What's happening

Shares of Chinese electric-vehicle maker NIO (NYSE:NIO) were down sharply on Wednesday after a Chinese business publication reported that an anticipated financing deal for the company had fallen through.

As of 1:30 p.m. EDT, NIO's American Depositary Receipts had fallen about 7.5% from Tuesday's closing price.

So what

China's National Business Daily reported on Wednesday that a deal that would have given NIO a much-needed financial lifeline had fallen through. The reported deal, between NIO and the government of Wuxing district, in China's eastern Zhejiang province, would have provided the automaker with at least $707 million in new funding in exchange for an agreement to build a factory in the district.

A blue NIO ES8, an upscale seven-passenger electric crossover SUV.

NIO's electric SUVs have sold well, but the company is far from being able to sustain itself without outside financing. Image source: NIO, Inc.

The deal's collapse leaves the company in a perilous situation. NIO is believed to be in a severe cash crunch. It said on Sept. 23 that it had burned about $620 million in the second quarter, leaving it with just $503.4 million as of June 30. A separate deal to raise $200 million by selling convertible notes to NIO's CEO and a key backer was supposed to have closed by the end of September, but it appears that didn't happen.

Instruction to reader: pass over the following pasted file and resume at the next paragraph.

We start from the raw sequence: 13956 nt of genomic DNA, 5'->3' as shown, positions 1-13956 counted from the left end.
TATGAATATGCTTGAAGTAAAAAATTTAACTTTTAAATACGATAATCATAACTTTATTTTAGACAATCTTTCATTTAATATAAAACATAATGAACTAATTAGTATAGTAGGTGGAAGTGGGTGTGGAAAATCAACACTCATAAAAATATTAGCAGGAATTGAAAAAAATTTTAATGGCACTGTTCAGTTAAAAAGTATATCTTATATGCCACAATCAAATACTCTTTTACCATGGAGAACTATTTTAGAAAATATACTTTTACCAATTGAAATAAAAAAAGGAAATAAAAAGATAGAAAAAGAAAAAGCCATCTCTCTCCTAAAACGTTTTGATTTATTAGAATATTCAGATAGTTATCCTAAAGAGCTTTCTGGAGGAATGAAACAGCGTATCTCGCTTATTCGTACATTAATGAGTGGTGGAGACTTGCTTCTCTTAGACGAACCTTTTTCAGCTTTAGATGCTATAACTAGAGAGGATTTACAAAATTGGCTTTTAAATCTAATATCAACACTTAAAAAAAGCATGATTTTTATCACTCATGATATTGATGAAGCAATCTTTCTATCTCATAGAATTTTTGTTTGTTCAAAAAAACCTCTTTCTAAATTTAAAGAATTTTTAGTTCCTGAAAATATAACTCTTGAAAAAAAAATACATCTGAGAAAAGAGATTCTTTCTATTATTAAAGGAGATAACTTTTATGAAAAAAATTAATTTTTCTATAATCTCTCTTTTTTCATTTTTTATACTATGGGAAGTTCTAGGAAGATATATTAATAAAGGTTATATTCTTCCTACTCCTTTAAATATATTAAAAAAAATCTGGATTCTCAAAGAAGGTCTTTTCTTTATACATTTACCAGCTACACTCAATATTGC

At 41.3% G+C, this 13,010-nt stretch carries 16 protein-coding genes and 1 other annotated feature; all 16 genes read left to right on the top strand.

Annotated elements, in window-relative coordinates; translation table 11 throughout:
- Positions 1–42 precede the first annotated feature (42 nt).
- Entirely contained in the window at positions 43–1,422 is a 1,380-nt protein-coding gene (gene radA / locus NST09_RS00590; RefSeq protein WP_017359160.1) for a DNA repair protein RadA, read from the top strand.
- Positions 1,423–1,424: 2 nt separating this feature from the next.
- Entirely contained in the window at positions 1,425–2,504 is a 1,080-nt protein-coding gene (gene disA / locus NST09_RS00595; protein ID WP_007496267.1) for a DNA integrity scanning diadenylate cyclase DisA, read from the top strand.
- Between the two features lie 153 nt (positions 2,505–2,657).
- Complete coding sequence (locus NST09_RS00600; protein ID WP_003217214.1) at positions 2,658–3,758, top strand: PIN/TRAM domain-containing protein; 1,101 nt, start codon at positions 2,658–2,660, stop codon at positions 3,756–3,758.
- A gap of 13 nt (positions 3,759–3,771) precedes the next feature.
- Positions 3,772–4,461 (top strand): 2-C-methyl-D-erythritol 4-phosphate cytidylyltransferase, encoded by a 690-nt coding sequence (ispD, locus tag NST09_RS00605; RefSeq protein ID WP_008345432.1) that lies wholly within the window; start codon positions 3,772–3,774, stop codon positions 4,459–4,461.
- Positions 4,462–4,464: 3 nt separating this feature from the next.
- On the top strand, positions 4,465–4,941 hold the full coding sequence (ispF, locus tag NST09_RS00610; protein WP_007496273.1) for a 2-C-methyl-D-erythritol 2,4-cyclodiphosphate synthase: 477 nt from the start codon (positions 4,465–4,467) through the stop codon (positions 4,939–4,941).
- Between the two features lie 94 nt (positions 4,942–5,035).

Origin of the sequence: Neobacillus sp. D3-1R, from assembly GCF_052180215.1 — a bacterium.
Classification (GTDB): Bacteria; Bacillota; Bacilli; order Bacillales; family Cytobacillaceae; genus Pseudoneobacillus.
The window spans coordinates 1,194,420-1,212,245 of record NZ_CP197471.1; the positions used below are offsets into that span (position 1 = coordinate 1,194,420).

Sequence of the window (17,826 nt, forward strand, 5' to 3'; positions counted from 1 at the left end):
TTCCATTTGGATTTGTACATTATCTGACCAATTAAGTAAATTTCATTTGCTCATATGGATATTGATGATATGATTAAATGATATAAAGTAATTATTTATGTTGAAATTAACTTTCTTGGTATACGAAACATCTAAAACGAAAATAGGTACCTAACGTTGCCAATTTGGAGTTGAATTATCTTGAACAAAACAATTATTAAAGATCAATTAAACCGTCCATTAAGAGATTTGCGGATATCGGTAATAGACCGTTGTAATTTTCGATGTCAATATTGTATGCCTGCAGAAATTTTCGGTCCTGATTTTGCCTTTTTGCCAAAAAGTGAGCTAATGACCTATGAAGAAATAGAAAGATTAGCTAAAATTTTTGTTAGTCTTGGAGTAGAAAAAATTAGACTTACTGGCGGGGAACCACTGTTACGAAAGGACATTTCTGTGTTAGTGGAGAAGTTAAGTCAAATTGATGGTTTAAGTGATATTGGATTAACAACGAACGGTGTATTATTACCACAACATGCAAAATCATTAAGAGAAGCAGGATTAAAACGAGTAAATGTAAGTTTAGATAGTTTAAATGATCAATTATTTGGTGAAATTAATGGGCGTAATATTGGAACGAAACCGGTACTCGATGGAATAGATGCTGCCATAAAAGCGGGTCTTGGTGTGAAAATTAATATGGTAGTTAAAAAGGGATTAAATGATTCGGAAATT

A key analyst said on Sept. 30 that the company likely had just "weeks" of cash remaining.

Now what

NIO appears to be scrambling to raise enough cash to keep the lights on. If so, then every day that passes without a deal puts the company a day closer to insolvency. It's still possible that a deal will appear in time, but the terms may well be onerous.

Let's put it this way: If you're an investor wondering if NIO's beaten-up shares are worth grabbing, I'd strongly advise you not to invest any money you can't afford to lose.

This article represents the opinion of the writer, who may disagree with the “official” recommendation position of a Motley Fool premium advisory service. We’re motley! Questioning an investing thesis -- even one of our own -- helps us all think critically about investing and make decisions that help us become smarter, happier, and richer.